White Trash food, canning, pies, beets, turkey, bread pudding, asparagus, potlucks, sweet potatoes, rhubarb, spinach, Easter bunnies, jellybeans, ice cream, apricots, and dog food served as paté
3:58 p.m., Feb. 19
What's the McDonald's of Manila?
Luwee knows. He's waiting to take my order here at Jollibee (1401 E. Plaza Boulevard, National City), the Filipino fast-food eatery that has created almost 2000 outlets worldwide, including subsidiaries. They were a two-store ice cream place in Manila in 1975.
So I guess you could call this Filipino mall food. Jollibee also has outlets in Westfield Plaza, Bonita, and Mira Mesa (8118 E. Mira Mesa Boulevard). Not surprising: Filipino-Americans are almost ten percent of San Diego's population. But what I'm noticing is lots of burger and spaghetti dishes on the menu. "Something Filipino?" I ask Luwee.
"Rice with fish or pancit palabok -- pancit noodles with shrimp," he says.
I take the pancit. With a nice pineapple drink, it comes to $7.24 plus tax. It's an orange swirl of noodles with a fishy aroma, tiny shrimp tails here and there, boiled egg slices, probably fish flakes, chopped green onion, and a chicken drumstick.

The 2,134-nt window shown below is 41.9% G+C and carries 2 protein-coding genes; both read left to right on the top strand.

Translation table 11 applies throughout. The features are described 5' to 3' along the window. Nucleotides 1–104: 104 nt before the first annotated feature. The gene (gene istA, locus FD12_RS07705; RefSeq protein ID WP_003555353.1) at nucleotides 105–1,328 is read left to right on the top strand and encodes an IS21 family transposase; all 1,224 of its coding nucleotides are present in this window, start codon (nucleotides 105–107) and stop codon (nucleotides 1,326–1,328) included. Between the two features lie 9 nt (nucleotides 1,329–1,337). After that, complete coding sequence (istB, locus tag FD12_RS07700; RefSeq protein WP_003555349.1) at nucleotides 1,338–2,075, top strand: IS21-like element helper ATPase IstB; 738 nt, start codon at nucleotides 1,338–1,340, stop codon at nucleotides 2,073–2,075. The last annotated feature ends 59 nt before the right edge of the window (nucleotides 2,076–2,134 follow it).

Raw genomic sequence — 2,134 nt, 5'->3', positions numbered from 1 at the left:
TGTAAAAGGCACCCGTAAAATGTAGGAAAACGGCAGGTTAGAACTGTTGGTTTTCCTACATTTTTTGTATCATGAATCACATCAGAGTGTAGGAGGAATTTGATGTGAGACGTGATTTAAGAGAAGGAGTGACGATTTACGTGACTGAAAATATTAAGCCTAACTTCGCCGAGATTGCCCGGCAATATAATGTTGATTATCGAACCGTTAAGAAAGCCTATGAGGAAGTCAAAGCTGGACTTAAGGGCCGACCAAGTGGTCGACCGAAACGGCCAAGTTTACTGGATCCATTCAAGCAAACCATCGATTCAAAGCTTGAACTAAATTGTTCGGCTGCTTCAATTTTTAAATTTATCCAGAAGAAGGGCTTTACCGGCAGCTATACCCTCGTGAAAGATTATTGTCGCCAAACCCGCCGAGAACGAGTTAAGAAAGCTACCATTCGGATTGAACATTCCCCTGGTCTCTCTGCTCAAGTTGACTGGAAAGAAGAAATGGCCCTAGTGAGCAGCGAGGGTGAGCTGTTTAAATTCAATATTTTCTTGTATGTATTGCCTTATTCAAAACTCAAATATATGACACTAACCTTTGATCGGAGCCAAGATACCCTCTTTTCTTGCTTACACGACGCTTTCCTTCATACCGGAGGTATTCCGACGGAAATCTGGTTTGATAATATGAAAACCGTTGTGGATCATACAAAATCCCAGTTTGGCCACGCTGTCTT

Pancit palabok and drumstick meal with pineapple drink
But I notice most of the moms coming in with kids seem to be getting the pancit or rice for their older relatives; for their kids and themselves, they are ordering burgers or spaghetti. Huh. You can see what's cool.
It's certainly bright and merry in here, in a Ronald McDonald kinda way.
And this pancit-plus-drumstick really filled me up. I'm just an amateur when it comes to the famous foods of the Philippine Islands, but one thing I know: this is in no way Tita's Kitchenette (up the road at 2720 E. Plaza Boulevard, at Euclid).
Not to be retro or anything, but that place is the real thing. Jollibee's? Welcome to globalization 101.